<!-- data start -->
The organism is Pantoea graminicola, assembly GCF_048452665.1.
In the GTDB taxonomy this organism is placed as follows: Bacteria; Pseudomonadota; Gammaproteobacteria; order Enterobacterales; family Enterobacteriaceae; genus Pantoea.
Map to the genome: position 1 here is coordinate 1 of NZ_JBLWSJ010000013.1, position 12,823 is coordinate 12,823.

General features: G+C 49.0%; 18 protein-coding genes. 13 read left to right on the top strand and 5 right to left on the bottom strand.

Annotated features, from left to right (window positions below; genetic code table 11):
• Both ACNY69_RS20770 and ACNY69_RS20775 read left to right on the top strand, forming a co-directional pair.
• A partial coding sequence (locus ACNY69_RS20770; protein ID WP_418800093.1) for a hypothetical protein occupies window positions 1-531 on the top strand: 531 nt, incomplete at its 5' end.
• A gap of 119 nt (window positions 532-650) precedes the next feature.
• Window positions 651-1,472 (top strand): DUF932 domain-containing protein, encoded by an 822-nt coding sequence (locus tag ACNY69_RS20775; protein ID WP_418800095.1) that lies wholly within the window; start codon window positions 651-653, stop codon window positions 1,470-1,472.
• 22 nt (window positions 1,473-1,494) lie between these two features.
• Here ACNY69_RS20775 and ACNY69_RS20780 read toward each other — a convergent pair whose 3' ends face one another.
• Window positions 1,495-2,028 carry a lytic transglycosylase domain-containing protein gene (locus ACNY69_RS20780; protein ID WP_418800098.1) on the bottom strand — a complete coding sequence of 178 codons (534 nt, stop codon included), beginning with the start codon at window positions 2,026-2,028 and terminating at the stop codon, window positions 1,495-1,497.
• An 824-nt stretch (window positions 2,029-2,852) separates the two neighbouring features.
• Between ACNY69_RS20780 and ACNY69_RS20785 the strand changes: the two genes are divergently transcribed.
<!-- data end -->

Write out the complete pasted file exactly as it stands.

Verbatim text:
The organism is Pantoea graminicola, assembly GCF_048452665.1.
In the GTDB taxonomy this organism is placed as follows: Bacteria; Pseudomonadota; Gammaproteobacteria; order Enterobacterales; family Enterobacteriaceae; genus Pantoea.
Map to the genome: position 1 here is coordinate 1 of NZ_JBLWSJ010000013.1, position 12,823 is coordinate 12,823.

General features: G+C 49.0%; 18 protein-coding genes. 13 read left to right on the top strand and 5 right to left on the bottom strand.

Annotated features, from left to right (window positions below; genetic code table 11):
• Both ACNY69_RS20770 and ACNY69_RS20775 read left to right on the top strand, forming a co-directional pair.
• A partial coding sequence (locus ACNY69_RS20770; protein ID WP_418800093.1) for a hypothetical protein occupies window positions 1-531 on the top strand: 531 nt, incomplete at its 5' end.
• A gap of 119 nt (window positions 532-650) precedes the next feature.
• Window positions 651-1,472 (top strand): DUF932 domain-containing protein, encoded by an 822-nt coding sequence (locus tag ACNY69_RS20775; protein ID WP_418800095.1) that lies wholly within the window; start codon window positions 651-653, stop codon window positions 1,470-1,472.
• 22 nt (window positions 1,473-1,494) lie between these two features.
• Here ACNY69_RS20775 and ACNY69_RS20780 read toward each other — a convergent pair whose 3' ends face one another.
• Window positions 1,495-2,028 carry a lytic transglycosylase domain-containing protein gene (locus ACNY69_RS20780; protein ID WP_418800098.1) on the bottom strand — a complete coding sequence of 178 codons (534 nt, stop codon included), beginning with the start codon at window positions 2,026-2,028 and terminating at the stop codon, window positions 1,495-1,497.
• An 824-nt stretch (window positions 2,029-2,852) separates the two neighbouring features.
• Between ACNY69_RS20780 and ACNY69_RS20785 the strand changes: the two genes are divergently transcribed.